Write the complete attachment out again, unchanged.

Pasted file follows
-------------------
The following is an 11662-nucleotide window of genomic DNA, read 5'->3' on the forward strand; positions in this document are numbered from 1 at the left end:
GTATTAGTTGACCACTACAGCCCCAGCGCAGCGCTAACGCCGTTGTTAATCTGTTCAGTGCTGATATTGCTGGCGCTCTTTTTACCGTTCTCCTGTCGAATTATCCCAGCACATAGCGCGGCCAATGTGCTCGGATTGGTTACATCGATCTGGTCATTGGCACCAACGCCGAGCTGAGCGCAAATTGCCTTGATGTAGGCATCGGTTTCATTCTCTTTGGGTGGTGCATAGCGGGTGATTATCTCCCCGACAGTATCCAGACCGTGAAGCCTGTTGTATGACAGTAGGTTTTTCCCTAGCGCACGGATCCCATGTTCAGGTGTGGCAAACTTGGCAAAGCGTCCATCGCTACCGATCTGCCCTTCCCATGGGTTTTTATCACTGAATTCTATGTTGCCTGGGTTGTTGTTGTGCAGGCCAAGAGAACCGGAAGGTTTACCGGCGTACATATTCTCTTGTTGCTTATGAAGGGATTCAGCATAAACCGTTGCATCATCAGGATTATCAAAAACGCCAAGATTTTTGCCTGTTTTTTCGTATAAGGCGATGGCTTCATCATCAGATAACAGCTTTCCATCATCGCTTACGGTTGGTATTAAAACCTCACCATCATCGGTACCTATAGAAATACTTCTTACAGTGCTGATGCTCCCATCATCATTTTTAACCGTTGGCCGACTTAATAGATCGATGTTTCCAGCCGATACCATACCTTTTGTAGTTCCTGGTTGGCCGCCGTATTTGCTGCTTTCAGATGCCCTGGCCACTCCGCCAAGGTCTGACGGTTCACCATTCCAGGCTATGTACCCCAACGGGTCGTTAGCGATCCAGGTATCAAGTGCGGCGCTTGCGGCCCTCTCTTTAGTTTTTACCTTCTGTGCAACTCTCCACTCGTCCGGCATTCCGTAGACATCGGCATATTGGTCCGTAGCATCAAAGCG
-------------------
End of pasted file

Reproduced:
The following is an 11662-nucleotide window of genomic DNA, read 5'->3' on the forward strand; positions in this document are numbered from 1 at the left end:
GTATTAGTTGACCACTACAGCCCCAGCGCAGCGCTAACGCCGTTGTTAATCTGTTCAGTGCTGATATTGCTGGCGCTCTTTTTACCGTTCTCCTGTCGAATTATCCCAGCACATAGCGCGGCCAATGTGCTCGGATTGGTTACATCGATCTGGTCATTGGCACCAACGCCGAGCTGAGCGCAAATTGCCTTGATGTAGGCATCGGTTTCATTCTCTTTGGGTGGTGCATAGCGGGTGATTATCTCCCCGACAGTATCCAGACCGTGAAGCCTGTTGTATGACAGTAGGTTTTTCCCTAGCGCACGGATCCCATGTTCAGGTGTGGCAAACTTGGCAAAGCGTCCATCGCTACCGATCTGCCCTTCCCATGGGTTTTTATCACTGAATTCTATGTTGCCTGGGTTGTTGTTGTGCAGGCCAAGAGAACCGGAAGGTTTACCGGCGTACATATTCTCTTGTTGCTTATGAAGGGATTCAGCATAAACCGTTGCATCATCAGGATTATCAAAAACGCCAAGATTTTTGCCTGTTTTTTCGTATAAGGCGATGGCTTCATCATCAGATAACAGCTTTCCATCATCGCTTACGGTTGGTATTAAAACCTCACCATCATCGGTACCTATAGAAATACTTCTTACAGTGCTGATGCTCCCATCATCATTTTTAACCGTTGGCCGACTTAATAGATCGATGTTTCCAGCCGATACCATACCTTTTGTAGTTCCTGGTTGGCCGCCGTATTTGCTGCTTTCAGATGCCCTGGCCACTCCGCCAAGGTCTGACGGTTCACCATTCCAGGCTATGTACCCCAACGGGTCGTTAGCGATCCAGGTATCAAGTGCGGCGCTTGCGGCCCTCTCTTTAGTTTTTACCTTCTGTGCAACTCTCCACTCGTCCGGCATTCCGTAGACATCGGCATATTGGTCCGTAGCATCAAAGCG